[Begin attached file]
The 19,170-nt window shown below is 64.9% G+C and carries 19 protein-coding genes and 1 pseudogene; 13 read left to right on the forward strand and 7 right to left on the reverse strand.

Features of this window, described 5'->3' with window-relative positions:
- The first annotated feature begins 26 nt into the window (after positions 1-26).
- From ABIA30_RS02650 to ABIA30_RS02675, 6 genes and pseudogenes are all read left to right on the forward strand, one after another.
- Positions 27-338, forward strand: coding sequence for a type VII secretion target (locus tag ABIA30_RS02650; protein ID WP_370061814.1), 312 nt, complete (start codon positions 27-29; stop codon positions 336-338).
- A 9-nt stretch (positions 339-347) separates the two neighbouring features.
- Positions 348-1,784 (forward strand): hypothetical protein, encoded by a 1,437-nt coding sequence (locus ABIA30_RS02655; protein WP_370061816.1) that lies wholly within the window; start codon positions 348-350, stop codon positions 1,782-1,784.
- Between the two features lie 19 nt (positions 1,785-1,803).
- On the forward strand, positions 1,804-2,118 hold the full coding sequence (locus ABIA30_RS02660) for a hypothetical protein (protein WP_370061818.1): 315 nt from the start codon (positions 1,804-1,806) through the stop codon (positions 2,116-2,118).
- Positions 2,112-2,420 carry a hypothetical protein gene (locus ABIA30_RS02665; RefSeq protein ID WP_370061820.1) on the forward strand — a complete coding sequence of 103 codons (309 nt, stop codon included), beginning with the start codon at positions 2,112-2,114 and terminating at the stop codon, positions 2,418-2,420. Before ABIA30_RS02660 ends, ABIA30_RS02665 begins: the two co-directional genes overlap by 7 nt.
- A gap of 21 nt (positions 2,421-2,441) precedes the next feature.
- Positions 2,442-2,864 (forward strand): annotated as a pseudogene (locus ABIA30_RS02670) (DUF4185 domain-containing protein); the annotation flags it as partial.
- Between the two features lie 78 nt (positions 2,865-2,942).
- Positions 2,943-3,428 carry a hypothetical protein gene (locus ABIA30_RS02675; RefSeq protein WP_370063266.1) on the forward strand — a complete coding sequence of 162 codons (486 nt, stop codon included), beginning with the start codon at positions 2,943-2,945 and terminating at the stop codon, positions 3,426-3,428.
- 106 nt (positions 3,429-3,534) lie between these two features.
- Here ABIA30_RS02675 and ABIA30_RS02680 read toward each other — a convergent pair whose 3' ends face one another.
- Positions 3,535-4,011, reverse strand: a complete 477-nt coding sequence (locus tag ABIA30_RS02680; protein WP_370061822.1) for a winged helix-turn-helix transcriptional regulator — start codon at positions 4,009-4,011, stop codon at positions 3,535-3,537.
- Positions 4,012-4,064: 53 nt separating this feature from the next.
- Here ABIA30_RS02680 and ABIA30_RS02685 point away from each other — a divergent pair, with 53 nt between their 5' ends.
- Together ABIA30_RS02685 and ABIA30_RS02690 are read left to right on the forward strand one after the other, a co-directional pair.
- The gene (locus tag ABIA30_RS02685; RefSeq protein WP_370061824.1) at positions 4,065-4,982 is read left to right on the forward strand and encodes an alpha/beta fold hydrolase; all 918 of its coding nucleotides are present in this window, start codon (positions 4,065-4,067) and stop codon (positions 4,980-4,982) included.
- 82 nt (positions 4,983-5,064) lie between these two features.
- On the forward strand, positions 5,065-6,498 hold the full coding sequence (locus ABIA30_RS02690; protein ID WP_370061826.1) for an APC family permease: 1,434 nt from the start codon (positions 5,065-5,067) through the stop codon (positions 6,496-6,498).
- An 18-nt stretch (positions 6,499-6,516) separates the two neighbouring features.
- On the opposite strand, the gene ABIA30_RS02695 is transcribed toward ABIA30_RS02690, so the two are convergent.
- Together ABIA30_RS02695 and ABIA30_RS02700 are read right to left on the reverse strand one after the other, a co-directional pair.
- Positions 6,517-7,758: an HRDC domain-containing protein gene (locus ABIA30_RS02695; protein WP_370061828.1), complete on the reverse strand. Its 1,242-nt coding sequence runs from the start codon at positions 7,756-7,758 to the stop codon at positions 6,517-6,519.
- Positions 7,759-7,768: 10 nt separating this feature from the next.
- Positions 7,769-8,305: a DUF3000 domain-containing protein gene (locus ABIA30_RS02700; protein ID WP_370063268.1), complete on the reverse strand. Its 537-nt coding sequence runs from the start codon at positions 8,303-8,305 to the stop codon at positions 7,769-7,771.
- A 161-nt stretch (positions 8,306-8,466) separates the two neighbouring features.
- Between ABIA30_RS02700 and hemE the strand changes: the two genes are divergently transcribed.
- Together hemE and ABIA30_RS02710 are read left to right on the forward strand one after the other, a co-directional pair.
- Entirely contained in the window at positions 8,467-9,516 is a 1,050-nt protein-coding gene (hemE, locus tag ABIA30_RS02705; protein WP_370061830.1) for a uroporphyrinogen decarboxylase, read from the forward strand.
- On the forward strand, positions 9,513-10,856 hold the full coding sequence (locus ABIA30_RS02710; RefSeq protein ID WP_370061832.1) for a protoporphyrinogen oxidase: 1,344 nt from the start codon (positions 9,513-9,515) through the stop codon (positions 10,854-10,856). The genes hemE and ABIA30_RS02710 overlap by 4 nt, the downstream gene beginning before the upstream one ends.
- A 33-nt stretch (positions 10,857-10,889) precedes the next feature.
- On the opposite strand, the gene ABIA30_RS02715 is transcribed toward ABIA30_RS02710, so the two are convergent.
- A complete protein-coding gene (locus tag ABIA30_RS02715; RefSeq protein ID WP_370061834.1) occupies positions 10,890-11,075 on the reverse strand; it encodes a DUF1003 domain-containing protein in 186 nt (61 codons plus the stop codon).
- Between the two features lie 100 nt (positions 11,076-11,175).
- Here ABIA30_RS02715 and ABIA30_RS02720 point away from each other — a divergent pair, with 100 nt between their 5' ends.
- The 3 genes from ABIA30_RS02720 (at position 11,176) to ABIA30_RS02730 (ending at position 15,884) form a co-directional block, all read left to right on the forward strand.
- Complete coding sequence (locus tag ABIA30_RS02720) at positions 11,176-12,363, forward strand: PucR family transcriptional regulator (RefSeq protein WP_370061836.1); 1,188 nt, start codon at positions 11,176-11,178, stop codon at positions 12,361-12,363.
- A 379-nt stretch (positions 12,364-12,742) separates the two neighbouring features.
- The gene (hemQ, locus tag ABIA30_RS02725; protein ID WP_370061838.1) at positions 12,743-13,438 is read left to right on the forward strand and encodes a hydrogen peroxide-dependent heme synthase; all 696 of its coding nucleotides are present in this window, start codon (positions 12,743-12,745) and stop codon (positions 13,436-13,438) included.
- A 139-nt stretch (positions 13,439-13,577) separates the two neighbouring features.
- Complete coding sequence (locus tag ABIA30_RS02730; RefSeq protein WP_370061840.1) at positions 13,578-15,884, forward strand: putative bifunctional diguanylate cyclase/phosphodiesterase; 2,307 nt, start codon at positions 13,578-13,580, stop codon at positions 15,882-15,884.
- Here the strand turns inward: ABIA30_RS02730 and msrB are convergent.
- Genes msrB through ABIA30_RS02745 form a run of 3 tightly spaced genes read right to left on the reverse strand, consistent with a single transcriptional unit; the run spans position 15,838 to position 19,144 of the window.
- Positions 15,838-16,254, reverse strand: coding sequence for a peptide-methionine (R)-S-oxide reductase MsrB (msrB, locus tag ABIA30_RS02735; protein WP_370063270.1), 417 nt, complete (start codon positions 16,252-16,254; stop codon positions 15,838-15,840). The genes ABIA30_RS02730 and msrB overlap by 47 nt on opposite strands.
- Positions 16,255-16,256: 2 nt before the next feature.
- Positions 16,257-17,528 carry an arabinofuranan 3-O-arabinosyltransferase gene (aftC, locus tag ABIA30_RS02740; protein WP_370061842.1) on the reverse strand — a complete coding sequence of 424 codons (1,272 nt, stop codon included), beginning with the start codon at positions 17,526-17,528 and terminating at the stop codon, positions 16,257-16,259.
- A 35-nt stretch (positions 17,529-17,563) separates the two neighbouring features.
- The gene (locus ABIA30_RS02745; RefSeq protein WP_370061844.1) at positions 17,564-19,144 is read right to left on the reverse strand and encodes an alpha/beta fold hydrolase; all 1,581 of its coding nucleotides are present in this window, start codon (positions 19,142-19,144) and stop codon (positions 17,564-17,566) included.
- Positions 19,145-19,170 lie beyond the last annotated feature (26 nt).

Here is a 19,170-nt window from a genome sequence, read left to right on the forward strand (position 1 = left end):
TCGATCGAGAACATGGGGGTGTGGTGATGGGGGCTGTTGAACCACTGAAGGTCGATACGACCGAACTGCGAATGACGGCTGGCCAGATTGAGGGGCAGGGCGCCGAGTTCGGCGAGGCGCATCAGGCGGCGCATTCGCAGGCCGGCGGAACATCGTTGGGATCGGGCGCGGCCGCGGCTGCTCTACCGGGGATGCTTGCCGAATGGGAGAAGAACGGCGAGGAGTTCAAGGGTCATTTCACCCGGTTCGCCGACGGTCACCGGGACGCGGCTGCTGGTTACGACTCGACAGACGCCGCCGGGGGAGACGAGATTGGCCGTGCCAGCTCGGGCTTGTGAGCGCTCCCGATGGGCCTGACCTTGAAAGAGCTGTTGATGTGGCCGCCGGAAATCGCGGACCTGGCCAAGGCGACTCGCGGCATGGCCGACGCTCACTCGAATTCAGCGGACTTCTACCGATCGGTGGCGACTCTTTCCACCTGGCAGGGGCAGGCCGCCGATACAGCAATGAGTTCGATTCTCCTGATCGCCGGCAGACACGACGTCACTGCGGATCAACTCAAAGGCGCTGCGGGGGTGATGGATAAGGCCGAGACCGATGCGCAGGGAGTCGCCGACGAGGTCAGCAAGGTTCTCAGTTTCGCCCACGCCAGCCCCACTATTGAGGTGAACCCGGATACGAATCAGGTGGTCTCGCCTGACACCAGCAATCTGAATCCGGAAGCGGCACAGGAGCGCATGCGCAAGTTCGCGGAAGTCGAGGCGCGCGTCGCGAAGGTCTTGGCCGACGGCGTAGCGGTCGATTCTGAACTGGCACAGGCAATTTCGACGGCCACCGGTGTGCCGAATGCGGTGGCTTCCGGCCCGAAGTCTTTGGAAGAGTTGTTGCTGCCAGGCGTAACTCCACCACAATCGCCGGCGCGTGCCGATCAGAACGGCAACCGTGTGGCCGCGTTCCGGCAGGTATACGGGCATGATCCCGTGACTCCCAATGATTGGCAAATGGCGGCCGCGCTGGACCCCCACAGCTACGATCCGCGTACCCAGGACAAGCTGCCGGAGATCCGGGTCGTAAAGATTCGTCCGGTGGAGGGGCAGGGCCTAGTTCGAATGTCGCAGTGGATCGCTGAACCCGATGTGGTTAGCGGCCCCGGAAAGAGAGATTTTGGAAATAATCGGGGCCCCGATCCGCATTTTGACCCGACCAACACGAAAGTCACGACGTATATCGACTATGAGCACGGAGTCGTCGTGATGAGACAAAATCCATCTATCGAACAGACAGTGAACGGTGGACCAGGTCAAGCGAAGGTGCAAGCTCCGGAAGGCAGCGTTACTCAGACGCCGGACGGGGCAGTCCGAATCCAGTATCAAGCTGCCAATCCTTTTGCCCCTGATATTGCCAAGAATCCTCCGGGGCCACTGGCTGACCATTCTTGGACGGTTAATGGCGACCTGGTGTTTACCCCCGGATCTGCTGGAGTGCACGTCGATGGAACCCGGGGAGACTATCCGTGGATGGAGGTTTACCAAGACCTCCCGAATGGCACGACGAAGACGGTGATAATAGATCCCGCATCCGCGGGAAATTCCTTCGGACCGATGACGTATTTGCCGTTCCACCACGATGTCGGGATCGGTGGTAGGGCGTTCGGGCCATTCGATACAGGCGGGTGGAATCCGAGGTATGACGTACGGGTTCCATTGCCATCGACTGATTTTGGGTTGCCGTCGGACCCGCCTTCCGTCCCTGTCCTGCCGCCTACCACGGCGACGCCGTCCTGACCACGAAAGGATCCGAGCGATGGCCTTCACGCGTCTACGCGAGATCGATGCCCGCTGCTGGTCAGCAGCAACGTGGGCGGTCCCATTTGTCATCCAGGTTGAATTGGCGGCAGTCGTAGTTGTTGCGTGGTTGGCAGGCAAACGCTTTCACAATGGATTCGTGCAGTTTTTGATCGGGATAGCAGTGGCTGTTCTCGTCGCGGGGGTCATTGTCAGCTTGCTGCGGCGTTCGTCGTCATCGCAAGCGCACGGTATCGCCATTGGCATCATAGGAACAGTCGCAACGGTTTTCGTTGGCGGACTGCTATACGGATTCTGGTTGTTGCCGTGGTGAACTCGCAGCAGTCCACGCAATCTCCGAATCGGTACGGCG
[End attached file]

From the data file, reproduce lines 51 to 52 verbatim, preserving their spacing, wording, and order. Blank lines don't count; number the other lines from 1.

- A 35-nt stretch (positions 17,529-17,563) separates the two neighbouring features.
- The gene (locus ABIA30_RS02745; RefSeq protein WP_370061844.1) at positions 17,564-19,144 is read right to left on the reverse strand and encodes an alpha/beta fold hydrolase; all 1,581 of its coding nucleotides are present in this window, start codon (positions 19,142-19,144) and stop codon (positions 17,564-17,566) included.